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Froggee

Interesting Article On Universal Pensions

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Some very valid points! No good news however - basically it seems it's far too late for us. Suspect the Australian/Singaporean schemes where individuals are forced to save for themselves should have been brought in a few decades ago but how on earth are the needed reforms going to be pushed through before it gets even more out of control?

Written by Dr Jim Walker on www.webb-site.com

Old Age Pension: Historical backdrop

"Between 1925 and now the UK, along with nearly every other European country, has made no attempt to set aside funds explicitly for old age pensions. These have been non-contributory entitlement schemes.

This is all very well as long as the contributions to National Insurance and general taxation from workers and private businesses are greater than the demands from the growing old age pensioner cohort. The UK and Europe, because of the ageing population, is fast reaching a point where, between pensions and social welfare entitlement programmes, the Ponzi scheme is being laid open. (A Ponzi scheme is where payments to earlier members of a project or fund are funded from the contributions of new members. It comes to a crashing end when there are fewer and fewer new entrants and more and more existing members looking to take money out). "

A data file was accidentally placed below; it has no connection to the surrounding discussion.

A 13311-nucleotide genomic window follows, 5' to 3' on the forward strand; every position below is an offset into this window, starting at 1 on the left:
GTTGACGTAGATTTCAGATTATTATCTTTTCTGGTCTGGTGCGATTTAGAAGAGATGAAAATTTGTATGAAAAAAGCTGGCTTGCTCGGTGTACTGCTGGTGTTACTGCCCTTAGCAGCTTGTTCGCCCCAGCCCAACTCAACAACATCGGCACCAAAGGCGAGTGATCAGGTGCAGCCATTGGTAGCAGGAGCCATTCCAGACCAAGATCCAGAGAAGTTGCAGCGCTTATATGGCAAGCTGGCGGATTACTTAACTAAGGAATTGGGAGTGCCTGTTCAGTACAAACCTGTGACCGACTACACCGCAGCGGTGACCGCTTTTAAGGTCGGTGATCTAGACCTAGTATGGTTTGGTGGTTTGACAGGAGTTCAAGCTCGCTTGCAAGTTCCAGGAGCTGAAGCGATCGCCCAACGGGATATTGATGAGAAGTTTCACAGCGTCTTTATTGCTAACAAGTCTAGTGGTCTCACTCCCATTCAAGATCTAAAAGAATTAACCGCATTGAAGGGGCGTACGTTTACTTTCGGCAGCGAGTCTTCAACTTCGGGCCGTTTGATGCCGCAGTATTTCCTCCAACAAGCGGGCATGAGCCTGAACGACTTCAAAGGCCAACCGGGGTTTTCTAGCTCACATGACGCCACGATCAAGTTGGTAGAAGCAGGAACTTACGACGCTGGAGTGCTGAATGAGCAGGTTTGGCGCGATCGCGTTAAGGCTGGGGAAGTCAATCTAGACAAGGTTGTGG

Government finances: Your money

"It is worth stating a simple truth at this point: the government is entirely financed by the private sector. Only private sector workers and companies pay taxes. Public sector workers’ net salaries (i.e., less the taxation which they pay) are entirely funded by private sector contributions (or, in some countries, borrowing). Public sector capital spending is also entirely funded by the private sector, either at home or abroad. Even government revenue from land sales – and who granted the government the right to own land in the first place? – is dependent on private sector purchase."

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  • 284 Brexit, House prices and Summer 2020

    1. 1. Including the effects Brexit, where do you think average UK house prices will be relative to now in June 2020?


      • down 5% +
      • down 2.5%
      • Even
      • up 2.5%
      • up 5%



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